As the business of food reporter for The Washington Post, veteran food journalist Laura Reiley covered the deficits in U.S. supply chains long before the COVID-19 pandemic brought them to the general public’s attention. COVID-19 has wreaked havoc on our food systems, leaving farmers, suppliers and consumers to face unprecedented challenges. This widespread market disruption has made it more difficult for many people to access safe, healthy and nutritious food, but it has also opened new conversations about where our food comes from and what it really costs. In a virtual live chat with Heifer International President and CEO Pierre Ferrari, Reiley expounded on the changes happening in our food system as well as the old challenges we’re still facing.
This conversation is a part of a speaker series #HeiferTogether, which focuses on the state of farmers around the world during the COVID-19 pandemic and beyond. You can watch the full chat in the video above or through the series landing page.
For the first time in recent memory, supply chains are in the news. Thanks to the COVID-19 pandemic and the widespread disruptions it has caused in the U.S., people are taking note of what’s on their plate.
“In early March and April when we started to see empty shelves, I had to reach out to supply chain experts around the country, and it was the first time in their whole adult lives that they’d felt like rock stars … there’s just been no interest in that kind of thing,” said Reiley. But, she said, this newfound publicity doesn’t necessarily mean that we’re better informed as to the real cost of our food. “In some sense, we’re keenly aware of the vulnerabilities in our food system, what outbreaks in meatpacking facilities can do to what’s in the grocery store,” said Riley. “But, in terms of the actual cost, it’s as opaque as it’s ever been, if not more so.”
In addition to this limited awareness, the pandemic has changed how we shop in both positive and negative ways. In an effort to mitigate the spread of COVID-19, families and individuals are turning to online shopping and grocery delivery services for their necessities. “Omni-channel shopping – which is shopping all the different ways you can shop – is here to stay and is not going to recede as the pandemic recedes," said Reiley. "We’ve seen an enormous speed-up in the adoption of online purchasing, and I could argue that, in some ways, it alleviates food swamps and food deserts … Even SNAP benefits now, in every state, can be used online,” said Reiley.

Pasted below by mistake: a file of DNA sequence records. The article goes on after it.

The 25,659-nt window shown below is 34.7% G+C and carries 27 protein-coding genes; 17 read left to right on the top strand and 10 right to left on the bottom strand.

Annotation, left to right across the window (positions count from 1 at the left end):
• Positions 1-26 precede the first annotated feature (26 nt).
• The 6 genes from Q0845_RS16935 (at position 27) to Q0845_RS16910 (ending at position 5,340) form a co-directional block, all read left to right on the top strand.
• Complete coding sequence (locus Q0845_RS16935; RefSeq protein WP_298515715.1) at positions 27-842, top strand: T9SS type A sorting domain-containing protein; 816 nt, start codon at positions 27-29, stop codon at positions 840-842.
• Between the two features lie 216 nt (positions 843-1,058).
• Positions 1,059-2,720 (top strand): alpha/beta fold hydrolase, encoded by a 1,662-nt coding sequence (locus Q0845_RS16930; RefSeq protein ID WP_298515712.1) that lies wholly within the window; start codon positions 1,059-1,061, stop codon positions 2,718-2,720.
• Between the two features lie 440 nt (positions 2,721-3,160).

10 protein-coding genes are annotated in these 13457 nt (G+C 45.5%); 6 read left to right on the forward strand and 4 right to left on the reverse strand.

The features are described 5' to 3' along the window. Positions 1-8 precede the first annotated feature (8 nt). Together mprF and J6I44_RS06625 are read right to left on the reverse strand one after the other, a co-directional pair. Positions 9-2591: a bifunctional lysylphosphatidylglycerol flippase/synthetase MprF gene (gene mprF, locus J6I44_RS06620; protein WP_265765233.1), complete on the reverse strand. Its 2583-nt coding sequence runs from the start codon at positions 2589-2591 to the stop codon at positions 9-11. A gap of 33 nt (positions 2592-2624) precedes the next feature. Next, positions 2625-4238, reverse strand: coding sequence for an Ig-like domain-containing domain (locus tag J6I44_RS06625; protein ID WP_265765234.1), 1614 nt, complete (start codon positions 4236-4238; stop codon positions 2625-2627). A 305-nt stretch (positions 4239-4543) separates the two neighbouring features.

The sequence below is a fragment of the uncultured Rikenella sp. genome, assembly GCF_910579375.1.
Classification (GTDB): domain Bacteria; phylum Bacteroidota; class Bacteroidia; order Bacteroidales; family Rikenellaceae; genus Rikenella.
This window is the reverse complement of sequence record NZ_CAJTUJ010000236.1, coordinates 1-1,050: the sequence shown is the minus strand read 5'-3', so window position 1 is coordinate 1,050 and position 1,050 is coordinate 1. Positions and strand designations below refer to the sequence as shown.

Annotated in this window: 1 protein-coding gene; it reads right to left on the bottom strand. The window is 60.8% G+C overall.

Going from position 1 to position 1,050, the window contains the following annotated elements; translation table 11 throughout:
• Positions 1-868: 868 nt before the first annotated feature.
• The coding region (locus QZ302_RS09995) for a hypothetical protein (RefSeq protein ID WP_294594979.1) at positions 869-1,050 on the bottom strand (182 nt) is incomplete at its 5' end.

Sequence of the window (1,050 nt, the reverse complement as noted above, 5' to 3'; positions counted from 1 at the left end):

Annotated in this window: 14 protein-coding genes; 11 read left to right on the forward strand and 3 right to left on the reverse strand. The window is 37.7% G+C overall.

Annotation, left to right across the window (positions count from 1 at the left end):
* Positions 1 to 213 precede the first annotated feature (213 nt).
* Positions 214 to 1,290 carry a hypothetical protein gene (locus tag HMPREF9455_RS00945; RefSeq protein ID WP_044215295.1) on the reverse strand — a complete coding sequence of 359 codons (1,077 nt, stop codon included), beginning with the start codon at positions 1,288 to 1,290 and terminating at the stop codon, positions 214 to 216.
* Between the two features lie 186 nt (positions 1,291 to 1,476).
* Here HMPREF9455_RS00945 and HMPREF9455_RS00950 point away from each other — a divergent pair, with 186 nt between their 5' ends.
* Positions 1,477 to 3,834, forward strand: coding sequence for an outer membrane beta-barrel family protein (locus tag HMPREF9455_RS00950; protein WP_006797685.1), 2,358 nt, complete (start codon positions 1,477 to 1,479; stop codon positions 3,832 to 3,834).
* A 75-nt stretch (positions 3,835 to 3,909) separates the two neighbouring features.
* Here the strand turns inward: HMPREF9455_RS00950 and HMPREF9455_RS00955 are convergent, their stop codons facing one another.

But along with these positives, comes the inevitable dark side: namely, the ultra-targeted marketing that often goes hand-in-hand with shopping online. Those who have the time, money and patience to rediscover slow cooking and purchase locally grown food will be marketed similar products, while consumers who survived the pandemic by eating sleeves of Oreos will be offered much different products. “In a way, you’re being siloed, and there’s a new digital ghetto in terms of food that’s emerging,” Reiley said. “It will be interesting to see if there’s any way to legislatively or institutionally push back against that, because it’s going to cause this further bifurcation of how we eat in this country.”
Regardless of how things shake out, Reiley will continue to report her findings and shine light on our food system.
The next webinar is a conversation between Dr. Sushmita Parai, senior program manager for animal well-being at Heifer International, and Jason Shelton, core nutrition director for Cargill, on Dec. 10, 2020. Parai and Shelton will discuss how low-tech innovations are enabling smallholder farmers to build sustainable businesses and increase resilience. In addition to this live-chat, Parai and Shelton will present their findings at the 2020 Devex World conference.